September 29, 2015 – Stars and Stripes, By Steven Beardsley
Defense spending is playing a smaller role in state economies across the U.S. as the military shrinks and budget caps remain in place, the Pentagon said in a new report.
The Defense Department spent $418 billion on payroll and contracts in the U.S. between October 2013 and October 2014, or about 2.4 percent of the nation’s gross domestic product, according to the report, released Monday by the Pentagon’s Office of Economic Adjustment. That’s down from the previous year, when the department spent $461 billion, or about 2.4 percent of nationwide GDP.
Five years ago defense spending totaled $528 billion, or about 3.8 percent of nationwide GDP, according to a report compiled by Bloomberg Government, using similar data from fiscal 2009
States are seeing a similar shift. In Virginia, where military spending represents a greater share of the economy than in any other state, defense dollars accounted for 11.8 percent of GDP in fiscal 2014, down from 13.5 percent in fiscal 2009.
The report shows how a combination of fewer defense dollars and stronger state economies is reversing past trends, when heavy military spending for two wars coincided with an economic recession and state budget cuts.
Defense spending grew 68 percent in inflation-adjusted dollars between fiscal 2000 and 2010; it is expected to fall 28 percent between fiscal 2011 and 2019.
The end of operations in Iraq and the drawdown in Afghanistan have meant less training at home, fewer contracts and troop reductions in the Air Force and Army. Budget caps passed in 2011 hit defense spending hard in fiscal 2013, leading to reductions in exercises, training and installation services. Meanwhile, Defense Department contract spending has fallen from $336 billion in fiscal 2009 to $280 billion in fiscal 2014, according to the report.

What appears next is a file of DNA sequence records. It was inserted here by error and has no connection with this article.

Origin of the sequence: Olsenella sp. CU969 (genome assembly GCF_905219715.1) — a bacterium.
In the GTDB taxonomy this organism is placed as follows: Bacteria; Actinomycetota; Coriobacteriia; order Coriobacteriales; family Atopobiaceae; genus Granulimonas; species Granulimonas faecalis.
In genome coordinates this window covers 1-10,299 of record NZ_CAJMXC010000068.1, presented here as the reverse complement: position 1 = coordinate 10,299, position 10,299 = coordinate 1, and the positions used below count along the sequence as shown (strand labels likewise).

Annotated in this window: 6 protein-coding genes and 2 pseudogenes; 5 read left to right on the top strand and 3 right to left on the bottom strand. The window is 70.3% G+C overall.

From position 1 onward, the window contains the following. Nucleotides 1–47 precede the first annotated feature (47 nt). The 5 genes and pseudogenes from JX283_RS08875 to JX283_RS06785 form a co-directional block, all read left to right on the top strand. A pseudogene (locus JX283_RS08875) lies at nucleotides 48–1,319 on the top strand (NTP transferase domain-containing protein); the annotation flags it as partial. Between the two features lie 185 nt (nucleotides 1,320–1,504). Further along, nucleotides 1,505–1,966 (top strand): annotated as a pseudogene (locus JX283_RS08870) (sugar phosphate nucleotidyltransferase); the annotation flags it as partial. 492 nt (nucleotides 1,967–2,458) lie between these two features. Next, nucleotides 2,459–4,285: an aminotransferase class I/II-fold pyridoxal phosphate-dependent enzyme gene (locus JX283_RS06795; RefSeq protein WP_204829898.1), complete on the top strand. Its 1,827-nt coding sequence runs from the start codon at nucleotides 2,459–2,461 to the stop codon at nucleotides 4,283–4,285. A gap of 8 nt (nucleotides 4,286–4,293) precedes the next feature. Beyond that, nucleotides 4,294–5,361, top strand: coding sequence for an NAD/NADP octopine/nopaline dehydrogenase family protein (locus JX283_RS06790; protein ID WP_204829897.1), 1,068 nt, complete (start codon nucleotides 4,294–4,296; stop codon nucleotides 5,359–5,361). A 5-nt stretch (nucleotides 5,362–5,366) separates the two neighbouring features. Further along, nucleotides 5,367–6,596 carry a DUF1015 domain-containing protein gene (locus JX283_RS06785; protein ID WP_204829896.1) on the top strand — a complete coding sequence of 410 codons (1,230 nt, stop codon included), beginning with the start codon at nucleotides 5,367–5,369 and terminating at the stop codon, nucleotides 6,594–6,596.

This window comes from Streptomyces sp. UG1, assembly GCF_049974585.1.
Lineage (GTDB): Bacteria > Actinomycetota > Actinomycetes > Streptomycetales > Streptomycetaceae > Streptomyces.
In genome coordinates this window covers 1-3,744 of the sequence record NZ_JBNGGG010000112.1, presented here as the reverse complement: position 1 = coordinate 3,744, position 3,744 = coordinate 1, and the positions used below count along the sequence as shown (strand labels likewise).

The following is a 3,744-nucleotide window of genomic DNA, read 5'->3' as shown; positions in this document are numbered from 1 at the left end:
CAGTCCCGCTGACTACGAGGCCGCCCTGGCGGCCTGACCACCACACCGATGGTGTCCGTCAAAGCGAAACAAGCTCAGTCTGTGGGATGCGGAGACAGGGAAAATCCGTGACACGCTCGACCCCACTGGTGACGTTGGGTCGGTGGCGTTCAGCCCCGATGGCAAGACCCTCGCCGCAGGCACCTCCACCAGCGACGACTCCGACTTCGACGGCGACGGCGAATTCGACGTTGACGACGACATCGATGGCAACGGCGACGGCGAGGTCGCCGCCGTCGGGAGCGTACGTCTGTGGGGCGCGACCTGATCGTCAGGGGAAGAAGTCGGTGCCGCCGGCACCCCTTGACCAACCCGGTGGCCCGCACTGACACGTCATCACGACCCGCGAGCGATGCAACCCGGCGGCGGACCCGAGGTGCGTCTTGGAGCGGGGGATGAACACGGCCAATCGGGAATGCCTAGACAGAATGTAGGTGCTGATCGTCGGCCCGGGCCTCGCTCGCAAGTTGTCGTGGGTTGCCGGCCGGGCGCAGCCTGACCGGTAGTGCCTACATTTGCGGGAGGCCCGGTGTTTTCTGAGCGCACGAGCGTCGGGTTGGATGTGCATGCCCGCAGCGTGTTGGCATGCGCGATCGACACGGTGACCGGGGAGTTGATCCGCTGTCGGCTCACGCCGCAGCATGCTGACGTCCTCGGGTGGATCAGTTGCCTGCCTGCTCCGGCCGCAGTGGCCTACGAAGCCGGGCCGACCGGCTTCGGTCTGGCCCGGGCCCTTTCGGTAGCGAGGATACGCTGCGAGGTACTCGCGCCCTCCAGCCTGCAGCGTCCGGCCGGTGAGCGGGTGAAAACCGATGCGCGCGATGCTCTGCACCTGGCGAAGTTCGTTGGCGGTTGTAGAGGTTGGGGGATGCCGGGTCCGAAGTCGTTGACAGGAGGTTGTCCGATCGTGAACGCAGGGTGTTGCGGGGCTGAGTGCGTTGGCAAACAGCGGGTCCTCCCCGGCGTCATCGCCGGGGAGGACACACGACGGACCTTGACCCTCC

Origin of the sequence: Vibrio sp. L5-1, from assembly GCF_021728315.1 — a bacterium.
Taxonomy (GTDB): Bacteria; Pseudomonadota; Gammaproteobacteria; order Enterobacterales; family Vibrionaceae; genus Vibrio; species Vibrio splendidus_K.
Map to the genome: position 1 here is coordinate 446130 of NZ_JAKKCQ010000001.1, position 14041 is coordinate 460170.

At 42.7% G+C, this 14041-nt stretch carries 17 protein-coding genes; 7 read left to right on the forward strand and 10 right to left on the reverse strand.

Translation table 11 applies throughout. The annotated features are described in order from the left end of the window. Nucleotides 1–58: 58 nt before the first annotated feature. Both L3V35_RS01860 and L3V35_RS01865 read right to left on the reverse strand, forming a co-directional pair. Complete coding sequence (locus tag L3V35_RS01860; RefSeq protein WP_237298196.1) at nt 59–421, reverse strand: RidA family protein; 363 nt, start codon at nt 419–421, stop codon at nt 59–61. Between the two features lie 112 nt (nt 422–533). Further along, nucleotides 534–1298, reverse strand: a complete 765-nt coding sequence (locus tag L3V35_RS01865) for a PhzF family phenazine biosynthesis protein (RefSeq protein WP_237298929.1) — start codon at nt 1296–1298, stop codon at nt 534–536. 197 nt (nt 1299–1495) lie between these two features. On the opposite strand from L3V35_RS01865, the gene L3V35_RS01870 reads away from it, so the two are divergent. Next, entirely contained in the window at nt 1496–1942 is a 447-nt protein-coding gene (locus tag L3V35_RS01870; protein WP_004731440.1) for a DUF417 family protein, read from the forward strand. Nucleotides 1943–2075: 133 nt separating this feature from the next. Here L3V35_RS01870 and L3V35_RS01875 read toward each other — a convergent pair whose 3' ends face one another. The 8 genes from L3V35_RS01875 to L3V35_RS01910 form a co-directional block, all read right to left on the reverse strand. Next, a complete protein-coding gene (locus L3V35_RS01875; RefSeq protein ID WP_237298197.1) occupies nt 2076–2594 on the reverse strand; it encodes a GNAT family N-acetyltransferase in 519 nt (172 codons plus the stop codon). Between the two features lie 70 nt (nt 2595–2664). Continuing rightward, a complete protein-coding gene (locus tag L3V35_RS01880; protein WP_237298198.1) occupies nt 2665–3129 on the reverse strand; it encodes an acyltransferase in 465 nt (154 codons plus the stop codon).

Defense still represents a significant share of many states’ economies and serves as a major employer, which causes concern about further troop reductions in years ahead. Many state officials are wary of a future round of base closings, which defense officials have requested from Congress since 2012.
Some states benefited from the growth to installations and contracts over more than a decade of war. They include Texas, where Fort Bliss tripled in size, and Kansas, which saw the growth of Fort Riley with the return of the 1st Infantry Division.
After Virginia, the states whose economies were most reliant on defense spending in fiscal 2014 were Hawaii (9.9 percent of GDP), Alabama (5.9 percent), the District of Columbia (5.8 percent) and Alaska (5.7 percent). The states with the least reliance on defense spending were Oregon (0.5 percent), West Virginia (0.7 percent), New York (0.7 percent), Illinois (0.8 percent) and Tennessee (0.8 percent).
Fairfax County, Va., received the most defense money in fiscal 2014 of any one locale, with $19.1 billion. San Diego County, Calif., received $15.1 billion. Lockheed Martin received the most contract money — $30.6 billion — followed by Boeing, which received $20.9 billion.
The information above is for general awareness only and does not necessarily reflect the views of the Office of Economic Adjustment or the Department of Defense as a whole.